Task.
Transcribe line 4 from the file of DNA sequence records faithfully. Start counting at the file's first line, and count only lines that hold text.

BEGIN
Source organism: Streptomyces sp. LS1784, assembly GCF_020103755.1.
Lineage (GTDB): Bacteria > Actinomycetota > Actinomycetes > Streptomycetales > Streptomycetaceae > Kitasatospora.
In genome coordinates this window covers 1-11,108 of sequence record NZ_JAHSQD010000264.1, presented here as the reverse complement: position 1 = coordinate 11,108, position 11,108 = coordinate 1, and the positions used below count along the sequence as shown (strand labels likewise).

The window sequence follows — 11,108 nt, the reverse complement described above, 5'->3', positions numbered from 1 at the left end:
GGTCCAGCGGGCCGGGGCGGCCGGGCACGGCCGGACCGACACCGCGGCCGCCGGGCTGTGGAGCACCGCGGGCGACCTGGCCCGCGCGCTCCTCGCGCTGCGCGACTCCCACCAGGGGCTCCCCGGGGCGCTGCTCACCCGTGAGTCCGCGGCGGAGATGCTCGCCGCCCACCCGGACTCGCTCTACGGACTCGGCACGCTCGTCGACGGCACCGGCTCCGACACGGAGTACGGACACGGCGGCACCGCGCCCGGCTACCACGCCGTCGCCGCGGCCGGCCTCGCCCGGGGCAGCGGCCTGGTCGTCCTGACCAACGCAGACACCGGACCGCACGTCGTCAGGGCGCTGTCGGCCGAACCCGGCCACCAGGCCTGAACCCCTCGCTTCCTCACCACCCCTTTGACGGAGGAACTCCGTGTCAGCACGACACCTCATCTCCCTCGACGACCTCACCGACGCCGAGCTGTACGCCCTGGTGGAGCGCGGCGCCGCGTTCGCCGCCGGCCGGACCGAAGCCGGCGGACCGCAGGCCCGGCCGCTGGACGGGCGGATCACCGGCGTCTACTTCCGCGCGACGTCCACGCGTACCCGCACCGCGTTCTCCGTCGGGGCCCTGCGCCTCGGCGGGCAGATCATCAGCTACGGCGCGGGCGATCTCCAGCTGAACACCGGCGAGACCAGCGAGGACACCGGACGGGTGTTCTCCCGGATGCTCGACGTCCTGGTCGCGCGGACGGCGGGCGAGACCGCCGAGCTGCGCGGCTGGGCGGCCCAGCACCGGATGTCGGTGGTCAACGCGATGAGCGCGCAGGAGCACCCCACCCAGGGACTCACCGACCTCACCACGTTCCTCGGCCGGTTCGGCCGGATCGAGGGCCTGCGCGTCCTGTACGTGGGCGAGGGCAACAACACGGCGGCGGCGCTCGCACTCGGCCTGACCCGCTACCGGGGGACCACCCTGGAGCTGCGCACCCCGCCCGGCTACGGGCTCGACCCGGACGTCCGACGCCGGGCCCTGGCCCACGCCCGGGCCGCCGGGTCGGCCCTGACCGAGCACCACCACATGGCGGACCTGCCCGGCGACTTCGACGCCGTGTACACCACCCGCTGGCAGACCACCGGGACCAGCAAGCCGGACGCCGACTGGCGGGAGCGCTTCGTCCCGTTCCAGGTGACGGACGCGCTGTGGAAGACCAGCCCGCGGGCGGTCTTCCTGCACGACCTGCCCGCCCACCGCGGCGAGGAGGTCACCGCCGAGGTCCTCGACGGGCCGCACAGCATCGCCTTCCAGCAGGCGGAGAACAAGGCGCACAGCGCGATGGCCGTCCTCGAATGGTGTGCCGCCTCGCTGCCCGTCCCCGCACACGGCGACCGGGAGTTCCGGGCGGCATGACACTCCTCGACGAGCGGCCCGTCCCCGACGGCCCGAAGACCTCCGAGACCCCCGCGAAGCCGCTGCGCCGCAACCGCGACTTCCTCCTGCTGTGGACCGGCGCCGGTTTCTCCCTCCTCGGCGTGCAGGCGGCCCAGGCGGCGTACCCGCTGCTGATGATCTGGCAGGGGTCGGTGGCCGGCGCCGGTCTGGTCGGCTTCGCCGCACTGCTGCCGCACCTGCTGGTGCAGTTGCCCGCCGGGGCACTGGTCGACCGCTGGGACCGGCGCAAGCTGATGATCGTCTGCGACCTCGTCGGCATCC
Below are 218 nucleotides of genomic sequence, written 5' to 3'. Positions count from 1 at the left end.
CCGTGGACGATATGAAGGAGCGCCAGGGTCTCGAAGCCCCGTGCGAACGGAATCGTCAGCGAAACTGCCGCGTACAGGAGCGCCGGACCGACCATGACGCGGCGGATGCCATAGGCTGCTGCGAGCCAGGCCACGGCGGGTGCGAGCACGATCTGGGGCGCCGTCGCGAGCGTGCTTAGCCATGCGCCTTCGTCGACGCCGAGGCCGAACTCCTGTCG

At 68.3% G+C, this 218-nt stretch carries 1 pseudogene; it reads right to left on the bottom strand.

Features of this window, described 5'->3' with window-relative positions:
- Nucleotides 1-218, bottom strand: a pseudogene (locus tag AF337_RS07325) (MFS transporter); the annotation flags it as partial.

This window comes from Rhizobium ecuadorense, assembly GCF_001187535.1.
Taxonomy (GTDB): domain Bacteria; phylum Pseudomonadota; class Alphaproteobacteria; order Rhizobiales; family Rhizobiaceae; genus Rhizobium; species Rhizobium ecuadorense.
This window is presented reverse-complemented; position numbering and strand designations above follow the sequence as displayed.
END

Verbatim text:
The window sequence follows — 11,108 nt, the reverse complement described above, 5'->3', positions numbered from 1 at the left end: